Aunt Maggie’s Wonderful Quilt Squares
My husband and I were fresh from the altar in those waning days of December, 1958. Before we flew home to Fairbanks, Alaska we made the rounds of his family and friends in Seattle, among them his sweet white-haired aunt, Maggie Bishop, who lived in Greenwood. We chatted a few moments and she introduced the subject of sewing. Did I sew? I said yes -- a little. She excused herself and returned with a paper bag full of white cotton quilt squares, each bearing a beautifully-pieced eight-pointed star made of patterned material from the 1920s and 30s.
She had been carrying the squares around with her for years, and she now knew she would never sew another quilt. Would I take them? Of course, thank you, Aunt Maggie!
I carried the squares with me during the 19 years of my marriage, and after my divorce they were in my luggage when I returned to Seattle. I looked at the pretty squares many times, thinking “I really must make a quilt!”
Finally the right moment came.
I had been working at Todd Shipyards as the secretary to the “Special Services Supervisor,” Audrey McMullen, whose duties included making hotel arrangements for the VIP guests of the shipyard – foreign visitors, sponsors, government officials. Favored hotels received valuable patronage from the shipyard and vied for Audrey’s attention. When Audrey retired, I was promoted to her position and accompanied her on her last trip to inspect rooms in the Westin Hotel for a shipyard guest. The Westin could not know that Todd had completed its naval contracts for the Australian and the United States governments, and that the golden days of launching festivities were over. An era ended after Audrey’s retirement. The Westin didn’t know that I would shortly join the hundreds of Todd employees to be laid off.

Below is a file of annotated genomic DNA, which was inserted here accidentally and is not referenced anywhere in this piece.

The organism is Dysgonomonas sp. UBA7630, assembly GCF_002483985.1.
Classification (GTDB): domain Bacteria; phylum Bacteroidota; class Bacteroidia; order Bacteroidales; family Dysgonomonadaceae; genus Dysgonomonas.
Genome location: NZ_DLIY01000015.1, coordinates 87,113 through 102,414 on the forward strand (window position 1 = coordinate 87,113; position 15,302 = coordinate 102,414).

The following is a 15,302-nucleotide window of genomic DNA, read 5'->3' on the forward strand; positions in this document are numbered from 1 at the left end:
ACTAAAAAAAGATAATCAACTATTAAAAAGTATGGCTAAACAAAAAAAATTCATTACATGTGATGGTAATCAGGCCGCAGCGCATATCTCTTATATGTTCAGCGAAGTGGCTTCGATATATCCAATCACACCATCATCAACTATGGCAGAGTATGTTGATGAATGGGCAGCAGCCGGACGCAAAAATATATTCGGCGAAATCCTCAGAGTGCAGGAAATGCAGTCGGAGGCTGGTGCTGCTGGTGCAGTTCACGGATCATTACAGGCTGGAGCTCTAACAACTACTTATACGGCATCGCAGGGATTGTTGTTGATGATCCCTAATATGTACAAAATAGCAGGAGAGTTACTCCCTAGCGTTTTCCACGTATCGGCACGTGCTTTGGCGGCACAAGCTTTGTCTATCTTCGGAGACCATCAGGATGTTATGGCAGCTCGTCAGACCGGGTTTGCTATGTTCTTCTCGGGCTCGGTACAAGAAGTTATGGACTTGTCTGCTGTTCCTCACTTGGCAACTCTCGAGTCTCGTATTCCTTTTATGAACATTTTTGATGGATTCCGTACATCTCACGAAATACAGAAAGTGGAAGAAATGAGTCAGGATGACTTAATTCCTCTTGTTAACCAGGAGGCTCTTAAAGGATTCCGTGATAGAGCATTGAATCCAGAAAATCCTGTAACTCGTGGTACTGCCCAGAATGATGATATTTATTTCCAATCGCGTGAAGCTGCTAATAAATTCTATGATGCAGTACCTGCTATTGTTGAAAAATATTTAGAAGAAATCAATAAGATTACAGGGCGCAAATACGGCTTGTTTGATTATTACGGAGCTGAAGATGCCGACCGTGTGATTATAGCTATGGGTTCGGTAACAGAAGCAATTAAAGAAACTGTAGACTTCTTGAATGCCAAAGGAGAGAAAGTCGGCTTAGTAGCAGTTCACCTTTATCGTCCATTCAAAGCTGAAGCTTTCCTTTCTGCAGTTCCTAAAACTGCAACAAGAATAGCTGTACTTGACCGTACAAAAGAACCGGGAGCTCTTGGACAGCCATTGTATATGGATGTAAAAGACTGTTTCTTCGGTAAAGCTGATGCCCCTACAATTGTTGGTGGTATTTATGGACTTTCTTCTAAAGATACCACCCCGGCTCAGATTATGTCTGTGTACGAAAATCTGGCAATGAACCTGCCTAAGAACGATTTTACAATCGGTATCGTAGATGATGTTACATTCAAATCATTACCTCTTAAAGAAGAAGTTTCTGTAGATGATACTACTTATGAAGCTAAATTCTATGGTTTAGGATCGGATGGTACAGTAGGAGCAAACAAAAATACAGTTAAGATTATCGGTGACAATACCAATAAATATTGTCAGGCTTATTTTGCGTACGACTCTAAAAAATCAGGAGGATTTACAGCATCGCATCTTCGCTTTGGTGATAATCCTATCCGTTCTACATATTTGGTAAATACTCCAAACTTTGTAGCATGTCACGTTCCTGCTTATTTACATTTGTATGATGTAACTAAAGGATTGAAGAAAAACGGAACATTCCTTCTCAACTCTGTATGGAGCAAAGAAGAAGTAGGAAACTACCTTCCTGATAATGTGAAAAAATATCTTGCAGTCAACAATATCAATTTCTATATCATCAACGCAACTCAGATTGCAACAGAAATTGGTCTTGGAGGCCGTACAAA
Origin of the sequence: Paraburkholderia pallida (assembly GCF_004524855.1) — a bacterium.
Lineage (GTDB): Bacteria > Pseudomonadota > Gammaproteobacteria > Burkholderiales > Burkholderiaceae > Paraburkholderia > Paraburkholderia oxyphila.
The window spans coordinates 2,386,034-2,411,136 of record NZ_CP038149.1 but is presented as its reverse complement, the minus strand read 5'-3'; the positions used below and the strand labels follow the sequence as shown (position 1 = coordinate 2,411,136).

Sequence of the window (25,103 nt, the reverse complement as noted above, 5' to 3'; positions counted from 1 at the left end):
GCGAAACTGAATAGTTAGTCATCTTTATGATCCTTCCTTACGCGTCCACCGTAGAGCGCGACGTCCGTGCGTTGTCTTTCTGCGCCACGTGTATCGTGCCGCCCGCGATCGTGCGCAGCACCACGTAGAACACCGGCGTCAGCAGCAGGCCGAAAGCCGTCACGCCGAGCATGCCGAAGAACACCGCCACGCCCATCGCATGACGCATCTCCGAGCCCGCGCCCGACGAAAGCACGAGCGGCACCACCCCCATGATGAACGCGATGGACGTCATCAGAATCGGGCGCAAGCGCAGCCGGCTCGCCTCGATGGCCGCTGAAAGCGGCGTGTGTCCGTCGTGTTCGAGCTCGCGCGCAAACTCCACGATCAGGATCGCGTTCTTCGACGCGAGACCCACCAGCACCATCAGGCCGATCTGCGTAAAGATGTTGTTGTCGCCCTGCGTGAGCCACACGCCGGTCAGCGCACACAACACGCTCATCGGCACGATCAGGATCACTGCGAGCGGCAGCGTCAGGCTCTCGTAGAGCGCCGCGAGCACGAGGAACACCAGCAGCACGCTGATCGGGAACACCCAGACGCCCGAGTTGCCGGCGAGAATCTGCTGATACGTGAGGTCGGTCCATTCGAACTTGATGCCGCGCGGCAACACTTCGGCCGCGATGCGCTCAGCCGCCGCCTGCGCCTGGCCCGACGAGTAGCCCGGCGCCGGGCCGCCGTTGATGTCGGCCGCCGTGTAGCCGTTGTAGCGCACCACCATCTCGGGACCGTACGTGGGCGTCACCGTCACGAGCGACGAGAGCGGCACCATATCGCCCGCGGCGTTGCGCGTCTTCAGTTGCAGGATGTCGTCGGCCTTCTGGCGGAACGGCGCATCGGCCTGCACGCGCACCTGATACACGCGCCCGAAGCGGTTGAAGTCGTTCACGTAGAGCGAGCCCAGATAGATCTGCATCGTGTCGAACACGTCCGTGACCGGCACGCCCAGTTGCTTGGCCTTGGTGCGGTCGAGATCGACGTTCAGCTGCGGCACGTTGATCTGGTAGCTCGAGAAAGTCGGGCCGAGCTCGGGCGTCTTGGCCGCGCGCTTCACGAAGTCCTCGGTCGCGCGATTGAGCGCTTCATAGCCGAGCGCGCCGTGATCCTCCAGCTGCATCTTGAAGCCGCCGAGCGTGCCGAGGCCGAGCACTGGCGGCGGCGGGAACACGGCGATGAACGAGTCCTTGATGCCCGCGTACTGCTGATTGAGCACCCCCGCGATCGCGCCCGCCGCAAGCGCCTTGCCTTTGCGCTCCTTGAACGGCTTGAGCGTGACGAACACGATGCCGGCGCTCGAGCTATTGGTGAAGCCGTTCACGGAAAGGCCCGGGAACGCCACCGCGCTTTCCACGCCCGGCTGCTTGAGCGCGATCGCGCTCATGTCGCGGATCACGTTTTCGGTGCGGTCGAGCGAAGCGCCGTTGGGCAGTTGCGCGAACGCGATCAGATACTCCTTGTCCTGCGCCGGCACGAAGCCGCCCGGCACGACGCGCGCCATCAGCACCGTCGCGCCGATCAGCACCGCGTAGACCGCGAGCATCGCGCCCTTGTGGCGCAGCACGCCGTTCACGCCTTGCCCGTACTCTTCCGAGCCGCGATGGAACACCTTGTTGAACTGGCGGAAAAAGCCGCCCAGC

As Audrey’s successor, I was given an invitation to stay overnight as their guest, no doubt wishing to be remembered when I made reservations for the important people who came to future launchings. Oh, dear.
I accepted the invitation, but decided that I would not waste my time being luxurious. I would accomplish something while I was there. I would take Aunt Maggie’s quilt squares and make a quilt. I purchased yards of striped backing fabric and padding enough for a queen-size quilt. When I arrived for my free night at the Westin, the first thing I did was to call Room Service and ask for a sewing machine.
It was a wonderful night high above the twinkling lights of downtown Seattle. Everything in the room was pleasing. The artwork and artifacts -- fresh flowers -- were only some of the luxurious conveniences lavished upon me -- undreamed of in my modest lower middle-class existence. It was a movie set and I was the star!
The novelty of being there where I certainly didn’t belong energized me. I had chosen a striped fabric for the quilt so that I wouldn’t have to measure anything. I pinned Aunt Maggie’s squares onto the straight-edged striped material and slid it under the sewing machine’s whirring needle. Nothing came out exactly even, but I didn’t care. It looked almost even and I was finally getting the quilt made! Several times the sewing machine came unthreaded, and I sent for Room Service to get me started again. All night I worked on the quilt, and by check-out time the next day it was completed.
I slept under the quilt from 1986 until 2004, and during that time I loved it, looked at it appreciatively, and thanked Maggie Bishop from my heart. Eventually the quilt fabric frayed. I carefully undid the threads that secured the squares to the striped material. The squares had not disintegrated. After all these years, they were strong and usable! I gently washed them, and there they were, with their tiny, even stitches and their simple 1940s patterns, just as Maggie Bishop had handed them to me. I knew that I would never again make a quilt, so I put them downstairs on the “free shelf” in the Community Room.
They disappeared overnight and I prayed that the right person had found them and would make another wonderful quilt, courtesy of Aunt Maggie Bishop.
This article appeared in the January 2013 issue of Northwest Prime Time, the Puget Sound region’s monthly publication celebrating life after 50.